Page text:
Last week we passed the half way point of 2018. It’s the middle of the year already, and I keep seeing ads for Christmas in July! I’ve also noted more than one site revving people up about their New Year Resolutions. I thought a mid-year ‘how’re you going?’ goal check a worthy option too.
Do you set goals – and how are they going?
Many people give New Years Resolutions a bad rap. Perhaps it’s all those statistics saying very few of said resolutions ever get the tick. That could be why at least one lot of research found a third of us don’t even bother with them.
I’ve no strong opinions about New Year Resolutions themselves, but I am a believer in setting goals. The longer I live, the more truth I find in the saying
Aim at nothing and you’ll hit it every time.”
People who wander through life without determining what they want and how to get it are likely to be disappointed with the way life turns out and/or be run over by others with more determined focus! Neither of which make for happiness.
Of course, you can’t plan for many things that happen to you in life. And all goal setting needs to be balanced off with good relationships as well.
Which is why I set a rather large number of goals under a range of categories every year, to help me keep good living in focus. If you’re interested, mine all fit into either a circle of being, a circle of doing or a circle of relating. Then I further subdivide those into specific areas that matter to me – my health, my money, my kids, for example.
What’s the point of a mid-year goal check?
I use the end of a year to look back and review the year that’s just been, then set my direction for the year ahead. But by December it’s a little late to do much for anything I’d hoped to achieve in that 12 months. That’s why I liked the idea of a mid-year goal check. Of course, you may review your goals weekly or monthly already. I tested a 90-day work plan this last quarter and found it helpful. The whole point of these smaller reviews is to give you chance to pause, consider how things are going and make any adjustments you decide necessary or useful to help you reach your already determined goals.
What to do if your goal check looks bad
Looking at my own list, I see that I’ve made a good start on about three quarters of my list. Given we’re only half way through the year, I’m happy with that. Especially since some will require monthly behaviours, so I won’t be able to tick them off til December! However, that leaves quite a few things I haven’t made a start on yet. My goal check can now either discourage me or spur me towards some changes.
If you’ve read this post and are feeling wriggly about your own goals, you have choices too. You can admit your disappointment to date and re-set your eyes on the target. You can be thankful for the opportunity to reconsider where things are at whilst you still have time to win by getting things done now! Or you can give up and make excuses.
About goal setting and winning
Many people find the idea of setting goals overwhelming. If you’ve tried and failed at setting goals in the past, it’s demotivating. One of the biggest problems we have is making our goal way too big. It’s much smarter to be realistic. Say you want to exercise three times a week but you’re currently not doing anything. Making your target a gym workout every second day from now to the end of the year’s noble, but relatively unlikely. Isn’t it?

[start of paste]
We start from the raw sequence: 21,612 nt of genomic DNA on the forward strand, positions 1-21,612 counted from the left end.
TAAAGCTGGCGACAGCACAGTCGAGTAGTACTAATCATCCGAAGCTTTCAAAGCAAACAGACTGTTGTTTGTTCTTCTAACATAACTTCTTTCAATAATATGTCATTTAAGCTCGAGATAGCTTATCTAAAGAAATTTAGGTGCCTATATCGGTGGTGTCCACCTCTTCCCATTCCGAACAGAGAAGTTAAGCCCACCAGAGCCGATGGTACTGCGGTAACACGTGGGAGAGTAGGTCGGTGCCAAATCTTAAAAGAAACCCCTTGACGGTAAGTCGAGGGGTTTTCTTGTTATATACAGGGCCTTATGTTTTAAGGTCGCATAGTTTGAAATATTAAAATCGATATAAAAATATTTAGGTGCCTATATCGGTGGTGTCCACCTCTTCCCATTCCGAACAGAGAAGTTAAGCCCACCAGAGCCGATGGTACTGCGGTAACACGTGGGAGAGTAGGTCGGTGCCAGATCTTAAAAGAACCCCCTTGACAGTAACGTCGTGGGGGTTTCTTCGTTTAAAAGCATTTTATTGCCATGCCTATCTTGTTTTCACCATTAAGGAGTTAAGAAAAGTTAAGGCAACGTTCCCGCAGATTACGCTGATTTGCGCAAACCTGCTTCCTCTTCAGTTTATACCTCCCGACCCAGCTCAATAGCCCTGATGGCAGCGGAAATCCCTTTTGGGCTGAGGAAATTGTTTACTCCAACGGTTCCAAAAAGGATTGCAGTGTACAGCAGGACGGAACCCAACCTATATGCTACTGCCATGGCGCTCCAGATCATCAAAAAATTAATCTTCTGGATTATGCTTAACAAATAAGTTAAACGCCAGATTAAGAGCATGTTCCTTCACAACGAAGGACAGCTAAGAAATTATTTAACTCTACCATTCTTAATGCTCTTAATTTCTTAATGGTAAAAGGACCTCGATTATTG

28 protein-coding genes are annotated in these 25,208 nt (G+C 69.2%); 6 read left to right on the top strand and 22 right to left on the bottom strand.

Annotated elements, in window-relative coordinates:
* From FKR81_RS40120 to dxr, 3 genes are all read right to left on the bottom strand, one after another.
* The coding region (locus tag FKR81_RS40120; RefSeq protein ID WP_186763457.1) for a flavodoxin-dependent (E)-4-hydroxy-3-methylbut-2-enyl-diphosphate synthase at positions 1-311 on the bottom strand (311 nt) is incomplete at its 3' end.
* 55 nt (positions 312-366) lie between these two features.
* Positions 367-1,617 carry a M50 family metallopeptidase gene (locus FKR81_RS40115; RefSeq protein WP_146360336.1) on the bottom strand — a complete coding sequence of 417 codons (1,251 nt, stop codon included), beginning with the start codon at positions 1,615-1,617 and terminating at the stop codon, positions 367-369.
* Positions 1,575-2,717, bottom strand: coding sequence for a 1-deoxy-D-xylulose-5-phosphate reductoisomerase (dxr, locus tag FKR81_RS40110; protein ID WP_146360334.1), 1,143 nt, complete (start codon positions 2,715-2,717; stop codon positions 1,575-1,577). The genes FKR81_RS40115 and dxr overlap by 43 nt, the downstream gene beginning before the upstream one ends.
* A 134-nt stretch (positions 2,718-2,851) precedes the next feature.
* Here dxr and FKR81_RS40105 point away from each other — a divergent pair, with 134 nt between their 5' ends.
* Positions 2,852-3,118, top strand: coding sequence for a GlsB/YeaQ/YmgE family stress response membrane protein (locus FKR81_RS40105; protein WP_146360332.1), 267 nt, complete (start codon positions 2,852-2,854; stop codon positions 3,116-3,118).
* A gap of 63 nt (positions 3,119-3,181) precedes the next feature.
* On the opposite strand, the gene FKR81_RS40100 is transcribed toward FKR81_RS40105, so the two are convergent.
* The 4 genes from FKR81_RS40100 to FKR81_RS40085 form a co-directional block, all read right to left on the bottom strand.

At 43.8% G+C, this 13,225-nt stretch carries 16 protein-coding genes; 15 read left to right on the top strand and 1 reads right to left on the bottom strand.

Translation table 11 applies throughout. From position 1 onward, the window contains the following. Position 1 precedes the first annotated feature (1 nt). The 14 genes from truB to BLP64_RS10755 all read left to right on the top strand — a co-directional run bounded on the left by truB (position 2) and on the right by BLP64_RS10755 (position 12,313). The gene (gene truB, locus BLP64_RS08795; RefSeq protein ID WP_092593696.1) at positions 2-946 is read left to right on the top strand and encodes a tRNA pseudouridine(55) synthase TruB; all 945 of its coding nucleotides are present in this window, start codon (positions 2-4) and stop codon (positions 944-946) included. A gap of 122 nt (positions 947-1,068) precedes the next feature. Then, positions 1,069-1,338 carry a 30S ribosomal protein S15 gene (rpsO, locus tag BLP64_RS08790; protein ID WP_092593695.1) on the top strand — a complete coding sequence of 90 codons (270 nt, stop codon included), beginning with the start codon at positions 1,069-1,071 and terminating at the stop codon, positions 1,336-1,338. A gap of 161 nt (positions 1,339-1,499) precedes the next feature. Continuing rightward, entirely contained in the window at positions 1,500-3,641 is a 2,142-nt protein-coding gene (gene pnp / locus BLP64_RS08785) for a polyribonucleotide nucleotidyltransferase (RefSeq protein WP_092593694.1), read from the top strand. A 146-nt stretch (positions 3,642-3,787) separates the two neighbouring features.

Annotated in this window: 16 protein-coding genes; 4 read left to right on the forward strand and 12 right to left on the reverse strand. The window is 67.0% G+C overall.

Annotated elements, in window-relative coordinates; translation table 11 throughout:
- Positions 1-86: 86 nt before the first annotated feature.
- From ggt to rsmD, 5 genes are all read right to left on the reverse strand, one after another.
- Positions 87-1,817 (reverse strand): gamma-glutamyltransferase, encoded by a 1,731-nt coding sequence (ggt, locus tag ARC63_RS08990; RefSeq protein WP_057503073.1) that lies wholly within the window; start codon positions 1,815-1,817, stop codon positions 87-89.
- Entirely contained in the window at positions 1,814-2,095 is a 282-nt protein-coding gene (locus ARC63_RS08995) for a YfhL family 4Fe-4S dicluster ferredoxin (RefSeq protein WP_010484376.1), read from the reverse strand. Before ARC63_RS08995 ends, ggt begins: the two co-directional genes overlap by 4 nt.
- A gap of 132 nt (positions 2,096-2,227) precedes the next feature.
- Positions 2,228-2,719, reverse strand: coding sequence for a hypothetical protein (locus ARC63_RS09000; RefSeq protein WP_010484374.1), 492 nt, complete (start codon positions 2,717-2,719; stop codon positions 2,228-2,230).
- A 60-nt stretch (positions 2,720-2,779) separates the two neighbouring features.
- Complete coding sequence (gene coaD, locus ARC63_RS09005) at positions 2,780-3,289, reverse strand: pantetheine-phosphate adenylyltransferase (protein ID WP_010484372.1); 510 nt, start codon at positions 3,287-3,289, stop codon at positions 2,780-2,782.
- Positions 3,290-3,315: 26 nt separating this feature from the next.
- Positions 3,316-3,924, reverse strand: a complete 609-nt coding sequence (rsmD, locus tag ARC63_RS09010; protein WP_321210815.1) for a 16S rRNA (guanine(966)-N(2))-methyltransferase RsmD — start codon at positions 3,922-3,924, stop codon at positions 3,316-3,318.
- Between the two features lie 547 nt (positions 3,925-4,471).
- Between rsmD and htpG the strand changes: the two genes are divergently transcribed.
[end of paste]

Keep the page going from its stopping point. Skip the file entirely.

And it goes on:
Why not do a goal check and face that truth? Then, around this one idea create a three tiered goal. Your basic level goal’s to get in a workout once a week for the next four weeks. That’s relatively easy – and if it isn’t, change the plan! The whole point of this first tier goal is to be so simple to achieve it’s nearly laughable. Which makes it easy to get started on!
Your second tier goal should be more of a stretch but still within likely – perhaps to be getting to the gym twice weekly by the end of this month. If you achieve this goal, you’ll be well on your way both to health and feeling good with yourself. Then, make your third goal (I call it the big stretch element) the one that sees you building up a sweat every second day between now and December. Anytime this happens, you have a right to feel mighty proud!
I use this approach quite regularly, especially when I’m setting a goal round a fairly big change of behaviour. I find it helps me to both make a start and keep my ideal in mind. In other words, it sets me up to win!
Offers of help
There are other things we know about setting and reaching goals, too. Knowing the emotional motivation for your goal helps you get started. So too does making it public. If you’d like to work on a goal between now and December and want to put it out there publicly, head over to our Facebook page and tell us about it in a comment! We’ll check in with you a little later to see how you’re going.
Another way we can help you is with a free PDF available on our training website Head Set Go! It’s linked with our 30 day program encouraging people to reach one of their destination goals called Round Tuit, which you might also be interested in. The PDF’s called ‘Roadmap to Success’ and helps you with three other practical tips to work through so your goals can be achieved. Check them out if you’re interested.
Your everyday choices are step by step taking you to a result, regardless of whether you’ve chosen deliberately or not. I encourage you to take some time for your own goal check, if you set goals, or a direction check if you don’t.
Have a good week.